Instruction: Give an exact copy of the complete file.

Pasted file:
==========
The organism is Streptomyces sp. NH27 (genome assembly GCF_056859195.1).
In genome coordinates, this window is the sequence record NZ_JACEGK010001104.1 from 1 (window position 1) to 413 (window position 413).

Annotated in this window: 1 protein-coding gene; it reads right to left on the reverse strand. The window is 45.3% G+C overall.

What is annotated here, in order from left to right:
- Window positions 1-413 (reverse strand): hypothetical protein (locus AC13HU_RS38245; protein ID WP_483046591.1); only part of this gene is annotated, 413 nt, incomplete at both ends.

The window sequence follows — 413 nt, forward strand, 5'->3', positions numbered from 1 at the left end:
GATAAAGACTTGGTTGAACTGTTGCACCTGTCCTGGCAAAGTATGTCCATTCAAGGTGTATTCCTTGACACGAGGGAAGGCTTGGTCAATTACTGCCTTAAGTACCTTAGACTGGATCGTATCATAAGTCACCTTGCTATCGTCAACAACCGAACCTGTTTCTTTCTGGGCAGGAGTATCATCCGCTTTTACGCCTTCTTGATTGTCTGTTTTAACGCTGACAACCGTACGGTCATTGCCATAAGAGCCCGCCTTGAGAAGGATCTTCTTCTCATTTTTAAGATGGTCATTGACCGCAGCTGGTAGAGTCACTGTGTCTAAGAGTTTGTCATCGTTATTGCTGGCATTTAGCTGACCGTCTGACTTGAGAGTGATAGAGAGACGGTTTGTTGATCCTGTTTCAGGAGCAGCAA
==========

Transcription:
The organism is Streptomyces sp. NH27 (genome assembly GCF_056859195.1).
In genome coordinates, this window is the sequence record NZ_JACEGK010001104.1 from 1 (window position 1) to 413 (window position 413).

Annotated in this window: 1 protein-coding gene; it reads right to left on the reverse strand. The window is 45.3% G+C overall.

What is annotated here, in order from left to right:
- Window positions 1-413 (reverse strand): hypothetical protein (locus AC13HU_RS38245; protein ID WP_483046591.1); only part of this gene is annotated, 413 nt, incomplete at both ends.

The window sequence follows — 413 nt, forward strand, 5'->3', positions numbered from 1 at the left end:
GATAAAGACTTGGTTGAACTGTTGCACCTGTCCTGGCAAAGTATGTCCATTCAAGGTGTATTCCTTGACACGAGGGAAGGCTTGGTCAATTACTGCCTTAAGTACCTTAGACTGGATCGTATCATAAGTCACCTTGCTATCGTCAACAACCGAACCTGTTTCTTTCTGGGCAGGAGTATCATCCGCTTTTACGCCTTCTTGATTGTCTGTTTTAACGCTGACAACCGTACGGTCATTGCCATAAGAGCCCGCCTTGAGAAGGATCTTCTTCTCATTTTTAAGATGGTCATTGACCGCAGCTGGTAGAGTCACTGTGTCTAAGAGTTTGTCATCGTTATTGCTGGCATTTAGCTGACCGTCTGACTTGAGAGTGATAGAGAGACGGTTTGTTGATCCTGTTTCAGGAGCAGCAA